When asked to introduce or describe myself, “puppy raiser” is usually the first thing out of my mouth due to it being the thing I am most proud of in my life. It is often followed by arguably less interesting facts, such as that I am nineteen, a soon-to-be junior in college and studying Anthrozoology with an emphasis in disability studies. The idea of puppy raising seems to immediately captivate people, as it did me five years ago.
When I was fourteen I felt lost, as most teenagers do. I had a passion for dogs, but no purpose. Enter puppy raising. I discovered this role online, which involved raising puppies with the goal of them becoming assistance dogs for people with disabilities, and immediately began researching it. By that weekend I had created a PowerPoint presentation to convince my parents that this was my calling. It included bullet points such as how cute the puppy would be, how I would be helping others, and how it would be a great bonding experience for the whole family. We started the application process soon after.
In early 2015 I received my first future service dog to raise. His name was Dan and following him were Princess, Memphis, Elijah, and now Phil. Each puppy has taken me on a different path and taught me new things. Dan taught me resiliency; Princess taught me patience; Memphis taught me dedication; and Elijah taught me confidence. I look forward to discovering the lessons that I will learn from Phil.
About a year ago, good timing and a chance message to the person behind my favorite Instagram account, Elias, led to us meeting and me introducing him to the Canine Companions for Independence® puppy I was training at the time, Elijah. Both Elias and I have a shared love of dogs, which happened to manifest in different ways. His through photography and mine through puppy raising. After we met, I couldn't shake the feeling that more could come from this. It took about 8 months for me to realize what that more was. I pictured a partnership between Canine Companions for Independence and The Dogist, where a future assistance dog would be followed through every step of its life- from puppy raising, to professional training, graduation and beyond. I took a leap of faith and reached out to The Dogist team about my idea. When I sent the initial email, I prepared myself for a response including something along the lines of, “We are not interested.” Instead, I received a warm welcome that included “We love this idea.” A few months of planning and excitement-filled conference calls later, enter Phil.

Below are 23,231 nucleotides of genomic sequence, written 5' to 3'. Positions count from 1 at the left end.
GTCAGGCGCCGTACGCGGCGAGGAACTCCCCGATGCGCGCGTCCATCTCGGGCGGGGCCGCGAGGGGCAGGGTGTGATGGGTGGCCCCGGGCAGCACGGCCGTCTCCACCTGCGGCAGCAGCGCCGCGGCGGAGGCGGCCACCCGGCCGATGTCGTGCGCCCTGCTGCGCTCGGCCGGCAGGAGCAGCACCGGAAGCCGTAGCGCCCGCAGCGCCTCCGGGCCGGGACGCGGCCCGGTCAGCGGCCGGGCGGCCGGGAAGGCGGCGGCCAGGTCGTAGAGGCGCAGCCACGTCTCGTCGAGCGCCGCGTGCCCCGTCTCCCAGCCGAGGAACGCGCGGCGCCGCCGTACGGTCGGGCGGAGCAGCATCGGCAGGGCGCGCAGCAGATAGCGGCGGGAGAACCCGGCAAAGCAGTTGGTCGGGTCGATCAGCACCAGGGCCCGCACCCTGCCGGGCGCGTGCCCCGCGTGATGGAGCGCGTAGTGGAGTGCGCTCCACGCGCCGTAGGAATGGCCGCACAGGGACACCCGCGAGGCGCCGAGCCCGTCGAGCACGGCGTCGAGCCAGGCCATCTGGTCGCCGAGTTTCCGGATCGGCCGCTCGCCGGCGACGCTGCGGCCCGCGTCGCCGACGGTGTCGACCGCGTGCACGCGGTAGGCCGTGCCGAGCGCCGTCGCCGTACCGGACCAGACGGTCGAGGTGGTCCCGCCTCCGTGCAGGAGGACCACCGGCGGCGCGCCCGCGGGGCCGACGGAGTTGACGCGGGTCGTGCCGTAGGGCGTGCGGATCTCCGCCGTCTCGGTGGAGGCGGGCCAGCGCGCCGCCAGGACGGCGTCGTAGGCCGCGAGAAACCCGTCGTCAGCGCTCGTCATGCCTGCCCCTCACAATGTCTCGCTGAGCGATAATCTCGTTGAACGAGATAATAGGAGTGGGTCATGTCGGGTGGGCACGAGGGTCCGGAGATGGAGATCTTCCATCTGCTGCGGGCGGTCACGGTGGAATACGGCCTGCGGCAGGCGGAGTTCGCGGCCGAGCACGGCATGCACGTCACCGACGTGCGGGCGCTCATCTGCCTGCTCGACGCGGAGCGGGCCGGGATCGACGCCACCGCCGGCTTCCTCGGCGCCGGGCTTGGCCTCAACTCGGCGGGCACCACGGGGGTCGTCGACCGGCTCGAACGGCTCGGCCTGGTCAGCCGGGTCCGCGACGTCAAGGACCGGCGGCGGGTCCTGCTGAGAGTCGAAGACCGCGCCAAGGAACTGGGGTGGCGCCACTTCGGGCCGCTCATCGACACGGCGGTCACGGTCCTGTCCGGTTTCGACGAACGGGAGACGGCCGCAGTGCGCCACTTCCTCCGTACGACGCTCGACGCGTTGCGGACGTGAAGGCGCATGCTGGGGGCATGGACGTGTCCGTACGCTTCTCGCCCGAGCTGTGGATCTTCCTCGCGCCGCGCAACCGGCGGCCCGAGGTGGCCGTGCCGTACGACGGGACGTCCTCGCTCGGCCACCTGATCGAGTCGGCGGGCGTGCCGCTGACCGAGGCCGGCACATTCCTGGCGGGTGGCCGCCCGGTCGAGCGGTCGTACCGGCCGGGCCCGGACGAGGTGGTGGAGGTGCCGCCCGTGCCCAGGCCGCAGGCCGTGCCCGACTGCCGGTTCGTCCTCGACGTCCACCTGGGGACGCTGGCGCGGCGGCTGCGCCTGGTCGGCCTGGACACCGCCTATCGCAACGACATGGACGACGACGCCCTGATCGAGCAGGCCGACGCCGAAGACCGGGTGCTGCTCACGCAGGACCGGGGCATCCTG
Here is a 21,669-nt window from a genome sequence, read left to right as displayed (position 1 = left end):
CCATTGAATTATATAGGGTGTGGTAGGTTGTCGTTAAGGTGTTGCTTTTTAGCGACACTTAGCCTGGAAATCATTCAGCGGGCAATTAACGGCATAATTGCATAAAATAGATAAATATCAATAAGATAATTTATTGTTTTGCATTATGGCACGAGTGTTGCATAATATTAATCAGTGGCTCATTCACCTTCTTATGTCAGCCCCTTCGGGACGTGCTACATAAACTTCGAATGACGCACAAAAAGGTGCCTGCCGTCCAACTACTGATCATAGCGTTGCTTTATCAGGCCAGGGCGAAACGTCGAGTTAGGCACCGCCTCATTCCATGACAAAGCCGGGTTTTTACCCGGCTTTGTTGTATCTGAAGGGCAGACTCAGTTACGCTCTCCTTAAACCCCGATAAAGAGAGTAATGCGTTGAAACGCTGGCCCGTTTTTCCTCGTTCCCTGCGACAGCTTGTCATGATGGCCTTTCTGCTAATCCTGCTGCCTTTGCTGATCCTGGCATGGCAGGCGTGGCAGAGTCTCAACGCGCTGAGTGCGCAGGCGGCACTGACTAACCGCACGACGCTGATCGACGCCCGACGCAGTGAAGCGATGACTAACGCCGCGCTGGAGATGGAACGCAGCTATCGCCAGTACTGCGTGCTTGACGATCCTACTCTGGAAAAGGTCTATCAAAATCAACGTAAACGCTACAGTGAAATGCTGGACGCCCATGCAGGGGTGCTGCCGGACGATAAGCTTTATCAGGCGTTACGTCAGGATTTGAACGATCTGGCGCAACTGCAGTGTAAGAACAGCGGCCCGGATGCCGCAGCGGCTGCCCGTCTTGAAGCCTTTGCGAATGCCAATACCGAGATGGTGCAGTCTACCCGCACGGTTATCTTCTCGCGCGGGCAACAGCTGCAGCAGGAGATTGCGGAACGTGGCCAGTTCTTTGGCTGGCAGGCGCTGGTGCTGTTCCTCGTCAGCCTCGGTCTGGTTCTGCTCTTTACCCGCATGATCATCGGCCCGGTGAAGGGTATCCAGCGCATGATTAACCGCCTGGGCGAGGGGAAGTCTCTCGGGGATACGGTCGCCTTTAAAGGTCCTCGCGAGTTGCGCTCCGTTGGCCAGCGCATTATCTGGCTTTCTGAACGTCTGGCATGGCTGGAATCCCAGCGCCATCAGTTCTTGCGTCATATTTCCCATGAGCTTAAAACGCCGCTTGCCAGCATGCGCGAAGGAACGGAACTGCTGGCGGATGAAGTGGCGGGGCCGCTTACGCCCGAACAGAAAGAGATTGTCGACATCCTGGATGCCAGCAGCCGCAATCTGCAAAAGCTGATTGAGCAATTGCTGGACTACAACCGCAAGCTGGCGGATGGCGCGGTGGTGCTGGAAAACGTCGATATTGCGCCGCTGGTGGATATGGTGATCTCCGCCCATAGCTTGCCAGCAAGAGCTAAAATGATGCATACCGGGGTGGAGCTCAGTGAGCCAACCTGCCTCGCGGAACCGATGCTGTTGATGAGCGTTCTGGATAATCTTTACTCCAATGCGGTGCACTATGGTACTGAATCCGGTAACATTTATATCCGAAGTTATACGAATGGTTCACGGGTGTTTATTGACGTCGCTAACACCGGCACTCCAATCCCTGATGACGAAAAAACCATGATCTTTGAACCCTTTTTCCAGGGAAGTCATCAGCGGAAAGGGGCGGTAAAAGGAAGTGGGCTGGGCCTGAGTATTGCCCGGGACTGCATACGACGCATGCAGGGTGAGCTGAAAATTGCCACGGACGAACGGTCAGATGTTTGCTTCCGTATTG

Canine Companions® puppy Phil is the fifth puppy that I have raised for a purpose. He is a Labrador Retriever/Golden Retriever cross and is currently 9 weeks old. As his puppy raiser, I will be raising Phil until he is about 20 months old for Canine Companions, a national non-profit that places expertly-trained assistance dogs with people with various disabilities free of charge. During that time, I will teach him around 30 commands and other skills such as loose leash walking, ignoring distractions such as people, dogs, and food, and being comfortable and confident in all situations. Much of our journey together will be spent on my college campus, which brings many opportunities for socialization and training. After our time comes to an end, I will return Phil to Canine Companions for an additional six to nine months of professional training before he will hopefully graduate as an assistance dog. Phil has a bright future ahead of him, and I will be sharing more about his future as an assistance dog in an upcoming blog post!
Because puppy raising has had such a profound impact on my life, it makes me want to shout it from the rooftops. That is why this project is so exciting for me: it gives me the opportunity to share puppy raising with others. This partnership is a match made in heaven because here we have an audience of over 3.5 million dog lovers that we can share the gift of puppy raising, service dogs, and Canine Companions. I hope that through sharing Phil’s life, we will inspire others to join in, whether it be through applying for an assistance dog, puppy raising, donating, or volunteering in some other way.
Puppy raising has been invaluable in showing me that experiences that include sadness and heartbreak can also be the most rewarding. Over the 20 months we spend together, the puppy I am training truly becomes my best friend. However, each time I have said goodbye and “lost” one of them, I have gained more than I could have ever imagined. The loss of the puppy is always alleviated by the joy of seeing someone gain independence through a wet nose and wagging tail. I have also gained a community of people with the same passion that I have. When I attended my first puppy raising event, I was amazed that there were other people in the world who wanted to dedicate the majority of their day working with dogs. I knew from that moment that I could never raise just one puppy.
Follow Phil’s personal Instagram account @FosteringPuppies for a look into his day-to-day life and training!